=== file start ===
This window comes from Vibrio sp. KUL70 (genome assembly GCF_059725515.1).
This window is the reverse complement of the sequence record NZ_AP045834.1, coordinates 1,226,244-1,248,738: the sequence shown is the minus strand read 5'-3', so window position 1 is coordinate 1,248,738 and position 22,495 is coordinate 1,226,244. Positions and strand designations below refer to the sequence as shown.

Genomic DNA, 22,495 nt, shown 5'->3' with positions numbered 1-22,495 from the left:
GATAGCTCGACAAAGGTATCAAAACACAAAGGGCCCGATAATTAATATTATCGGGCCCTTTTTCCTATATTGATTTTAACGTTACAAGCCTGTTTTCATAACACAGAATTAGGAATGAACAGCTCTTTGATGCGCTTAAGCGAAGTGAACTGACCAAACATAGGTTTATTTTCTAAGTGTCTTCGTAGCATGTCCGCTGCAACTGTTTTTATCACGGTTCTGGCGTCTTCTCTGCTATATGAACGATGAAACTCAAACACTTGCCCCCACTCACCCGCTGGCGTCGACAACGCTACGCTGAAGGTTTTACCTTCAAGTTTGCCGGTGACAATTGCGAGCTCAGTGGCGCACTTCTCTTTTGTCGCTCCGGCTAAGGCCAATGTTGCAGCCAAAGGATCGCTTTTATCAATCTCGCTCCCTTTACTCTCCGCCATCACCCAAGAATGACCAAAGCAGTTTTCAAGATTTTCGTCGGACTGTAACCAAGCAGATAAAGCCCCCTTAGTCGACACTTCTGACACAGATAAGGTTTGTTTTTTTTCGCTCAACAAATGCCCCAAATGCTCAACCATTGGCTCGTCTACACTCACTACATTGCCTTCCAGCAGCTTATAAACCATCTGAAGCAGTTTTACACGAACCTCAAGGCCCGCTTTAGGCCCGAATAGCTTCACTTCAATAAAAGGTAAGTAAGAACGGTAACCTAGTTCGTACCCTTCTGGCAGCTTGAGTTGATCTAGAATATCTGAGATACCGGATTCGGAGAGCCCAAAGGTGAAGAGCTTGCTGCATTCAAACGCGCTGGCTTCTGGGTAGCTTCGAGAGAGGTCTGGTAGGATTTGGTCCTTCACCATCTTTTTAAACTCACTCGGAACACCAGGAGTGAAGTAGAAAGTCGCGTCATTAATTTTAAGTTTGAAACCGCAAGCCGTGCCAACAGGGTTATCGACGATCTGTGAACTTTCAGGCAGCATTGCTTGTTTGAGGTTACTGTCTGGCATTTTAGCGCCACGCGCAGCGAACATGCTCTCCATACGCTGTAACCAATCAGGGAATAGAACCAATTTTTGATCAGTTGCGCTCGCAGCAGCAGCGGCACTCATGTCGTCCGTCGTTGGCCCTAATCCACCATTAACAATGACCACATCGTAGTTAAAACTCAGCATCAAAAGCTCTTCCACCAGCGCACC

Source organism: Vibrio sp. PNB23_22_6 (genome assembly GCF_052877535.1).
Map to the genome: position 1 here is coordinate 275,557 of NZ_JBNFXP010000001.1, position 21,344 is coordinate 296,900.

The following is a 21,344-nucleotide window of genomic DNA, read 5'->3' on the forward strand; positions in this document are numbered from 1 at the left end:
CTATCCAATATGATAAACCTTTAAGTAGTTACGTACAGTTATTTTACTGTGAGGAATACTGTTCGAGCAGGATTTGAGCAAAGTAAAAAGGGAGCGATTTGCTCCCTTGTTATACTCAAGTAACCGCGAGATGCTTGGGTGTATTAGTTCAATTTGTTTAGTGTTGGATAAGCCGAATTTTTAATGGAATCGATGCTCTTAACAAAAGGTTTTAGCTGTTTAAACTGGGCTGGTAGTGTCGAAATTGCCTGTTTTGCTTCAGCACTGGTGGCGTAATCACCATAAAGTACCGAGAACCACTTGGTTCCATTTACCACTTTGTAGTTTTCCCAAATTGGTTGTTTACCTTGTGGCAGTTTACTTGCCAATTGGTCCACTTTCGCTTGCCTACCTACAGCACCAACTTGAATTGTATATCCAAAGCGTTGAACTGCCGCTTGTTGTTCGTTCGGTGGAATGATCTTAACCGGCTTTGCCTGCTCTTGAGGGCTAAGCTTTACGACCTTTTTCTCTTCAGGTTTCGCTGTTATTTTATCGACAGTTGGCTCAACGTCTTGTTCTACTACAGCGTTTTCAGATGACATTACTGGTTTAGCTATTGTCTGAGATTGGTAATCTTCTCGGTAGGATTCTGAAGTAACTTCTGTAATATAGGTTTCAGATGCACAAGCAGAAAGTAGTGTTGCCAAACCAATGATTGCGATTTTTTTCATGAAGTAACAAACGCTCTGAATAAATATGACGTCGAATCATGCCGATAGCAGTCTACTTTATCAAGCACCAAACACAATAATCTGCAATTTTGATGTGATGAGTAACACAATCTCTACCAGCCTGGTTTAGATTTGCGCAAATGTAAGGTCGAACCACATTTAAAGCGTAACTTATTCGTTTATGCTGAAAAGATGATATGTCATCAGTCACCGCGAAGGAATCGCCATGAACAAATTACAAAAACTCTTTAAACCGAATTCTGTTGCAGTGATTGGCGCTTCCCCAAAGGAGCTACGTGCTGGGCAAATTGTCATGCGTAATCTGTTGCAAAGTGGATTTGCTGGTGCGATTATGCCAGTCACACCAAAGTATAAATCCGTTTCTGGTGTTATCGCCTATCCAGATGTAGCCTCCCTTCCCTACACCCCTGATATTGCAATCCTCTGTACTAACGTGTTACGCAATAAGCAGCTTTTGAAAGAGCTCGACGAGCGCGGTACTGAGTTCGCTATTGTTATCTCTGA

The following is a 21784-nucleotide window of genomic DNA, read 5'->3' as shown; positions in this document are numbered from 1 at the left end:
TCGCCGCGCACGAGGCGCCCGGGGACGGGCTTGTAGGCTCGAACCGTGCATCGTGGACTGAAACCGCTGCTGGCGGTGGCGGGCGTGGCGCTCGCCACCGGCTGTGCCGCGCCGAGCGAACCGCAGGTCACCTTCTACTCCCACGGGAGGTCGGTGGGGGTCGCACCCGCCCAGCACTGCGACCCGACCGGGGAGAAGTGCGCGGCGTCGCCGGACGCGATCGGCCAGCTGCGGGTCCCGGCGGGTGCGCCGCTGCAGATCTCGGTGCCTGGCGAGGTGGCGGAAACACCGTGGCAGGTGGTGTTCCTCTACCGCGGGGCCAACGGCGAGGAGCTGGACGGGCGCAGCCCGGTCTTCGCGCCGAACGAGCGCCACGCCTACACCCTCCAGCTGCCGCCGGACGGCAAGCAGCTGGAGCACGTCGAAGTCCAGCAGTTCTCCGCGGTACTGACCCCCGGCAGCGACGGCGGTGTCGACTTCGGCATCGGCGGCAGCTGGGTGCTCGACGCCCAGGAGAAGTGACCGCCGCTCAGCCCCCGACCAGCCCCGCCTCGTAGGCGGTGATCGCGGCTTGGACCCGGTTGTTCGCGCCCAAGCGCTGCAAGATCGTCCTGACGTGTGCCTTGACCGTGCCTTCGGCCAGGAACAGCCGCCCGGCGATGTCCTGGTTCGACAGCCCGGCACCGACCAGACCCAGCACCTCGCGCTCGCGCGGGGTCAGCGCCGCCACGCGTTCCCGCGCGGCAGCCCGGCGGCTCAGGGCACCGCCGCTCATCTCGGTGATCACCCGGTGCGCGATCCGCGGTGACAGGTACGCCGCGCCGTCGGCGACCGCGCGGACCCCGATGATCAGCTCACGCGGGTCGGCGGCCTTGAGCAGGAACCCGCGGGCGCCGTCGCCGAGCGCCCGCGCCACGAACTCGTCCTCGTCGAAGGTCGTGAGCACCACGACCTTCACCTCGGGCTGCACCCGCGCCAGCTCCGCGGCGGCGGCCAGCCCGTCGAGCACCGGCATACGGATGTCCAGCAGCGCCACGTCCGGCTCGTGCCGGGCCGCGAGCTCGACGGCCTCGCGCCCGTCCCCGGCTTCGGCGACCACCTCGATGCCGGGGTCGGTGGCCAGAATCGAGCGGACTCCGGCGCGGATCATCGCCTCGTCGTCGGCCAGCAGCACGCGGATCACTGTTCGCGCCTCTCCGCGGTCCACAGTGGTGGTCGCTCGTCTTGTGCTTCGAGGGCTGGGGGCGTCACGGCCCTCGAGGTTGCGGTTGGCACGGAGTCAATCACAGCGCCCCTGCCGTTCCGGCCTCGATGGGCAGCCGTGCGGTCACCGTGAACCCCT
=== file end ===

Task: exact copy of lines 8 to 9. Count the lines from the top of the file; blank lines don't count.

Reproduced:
CTATCCAATATGATAAACCTTTAAGTAGTTACGTACAGTTATTTTACTGTGAGGAATACTGTTCGAGCAGGATTTGAGCAAAGTAAAAAGGGAGCGATTTGCTCCCTTGTTATACTCAAGTAACCGCGAGATGCTTGGGTGTATTAGTTCAATTTGTTTAGTGTTGGATAAGCCGAATTTTTAATGGAATCGATGCTCTTAACAAAAGGTTTTAGCTGTTTAAACTGGGCTGGTAGTGTCGAAATTGCCTGTTTTGCTTCAGCACTGGTGGCGTAATCACCATAAAGTACCGAGAACCACTTGGTTCCATTTACCACTTTGTAGTTTTCCCAAATTGGTTGTTTACCTTGTGGCAGTTTACTTGCCAATTGGTCCACTTTCGCTTGCCTACCTACAGCACCAACTTGAATTGTATATCCAAAGCGTTGAACTGCCGCTTGTTGTTCGTTCGGTGGAATGATCTTAACCGGCTTTGCCTGCTCTTGAGGGCTAAGCTTTACGACCTTTTTCTCTTCAGGTTTCGCTGTTATTTTATCGACAGTTGGCTCAACGTCTTGTTCTACTACAGCGTTTTCAGATGACATTACTGGTTTAGCTATTGTCTGAGATTGGTAATCTTCTCGGTAGGATTCTGAAGTAACTTCTGTAATATAGGTTTCAGATGCACAAGCAGAAAGTAGTGTTGCCAAACCAATGATTGCGATTTTTTTCATGAAGTAACAAACGCTCTGAATAAATATGACGTCGAATCATGCCGATAGCAGTCTACTTTATCAAGCACCAAACACAATAATCTGCAATTTTGATGTGATGAGTAACACAATCTCTACCAGCCTGGTTTAGATTTGCGCAAATGTAAGGTCGAACCACATTTAAAGCGTAACTTATTCGTTTATGCTGAAAAGATGATATGTCATCAGTCACCGCGAAGGAATCGCCATGAACAAATTACAAAAACTCTTTAAACCGAATTCTGTTGCAGTGATTGGCGCTTCCCCAAAGGAGCTACGTGCTGGGCAAATTGTCATGCGTAATCTGTTGCAAAGTGGATTTGCTGGTGCGATTATGCCAGTCACACCAAAGTATAAATCCGTTTCTGGTGTTATCGCCTATCCAGATGTAGCCTCCCTTCCCTACACCCCTGATATTGCAATCCTCTGTACTAACGTGTTACGCAATAAGCAGCTTTTGAAAGAGCTCGACGAGCGCGGTACTGAGTTCGCTATTGTTATCTCTGA

The following is a 21784-nucleotide window of genomic DNA, read 5'->3' as shown; positions in this document are numbered from 1 at the left end: